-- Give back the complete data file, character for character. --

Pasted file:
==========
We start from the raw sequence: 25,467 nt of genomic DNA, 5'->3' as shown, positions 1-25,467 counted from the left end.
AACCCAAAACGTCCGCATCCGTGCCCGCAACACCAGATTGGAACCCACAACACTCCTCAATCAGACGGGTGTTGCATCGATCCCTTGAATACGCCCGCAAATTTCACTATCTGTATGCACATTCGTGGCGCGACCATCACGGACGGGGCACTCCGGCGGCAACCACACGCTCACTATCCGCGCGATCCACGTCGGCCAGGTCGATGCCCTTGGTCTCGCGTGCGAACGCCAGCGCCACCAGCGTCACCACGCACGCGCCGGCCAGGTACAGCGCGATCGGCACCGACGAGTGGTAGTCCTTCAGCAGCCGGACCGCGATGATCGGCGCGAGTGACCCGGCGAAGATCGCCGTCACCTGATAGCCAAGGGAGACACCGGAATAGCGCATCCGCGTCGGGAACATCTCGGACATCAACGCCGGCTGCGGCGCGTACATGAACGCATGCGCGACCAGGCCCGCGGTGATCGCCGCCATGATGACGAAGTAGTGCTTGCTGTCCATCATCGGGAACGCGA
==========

We start from the raw sequence: 25,467 nt of genomic DNA, 5'->3' as shown, positions 1-25,467 counted from the left end.
AACCCAAAACGTCCGCATCCGTGCCCGCAACACCAGATTGGAACCCACAACACTCCTCAATCAGACGGGTGTTGCATCGATCCCTTGAATACGCCCGCAAATTTCACTATCTGTATGCACATTCGTGGCGCGACCATCACGGACGGGGCACTCCGGCGGCAACCACACGCTCACTATCCGCGCGATCCACGTCGGCCAGGTCGATGCCCTTGGTCTCGCGTGCGAACGCCAGCGCCACCAGCGTCACCACGCACGCGCCGGCCAGGTACAGCGCGATCGGCACCGACGAGTGGTAGTCCTTCAGCAGCCGGACCGCGATGATCGGCGCGAGTGACCCGGCGAAGATCGCCGTCACCTGATAGCCAAGGGAGACACCGGAATAGCGCATCCGCGTCGGGAACATCTCGGACATCAACGCCGGCTGCGGCGCGTACATGAACGCATGCGCGACCAGGCCCGCGGTGATCGCCGCCATGATGACGAAGTAGTGCTTGCTGTCCATCATCGGGAACGCGA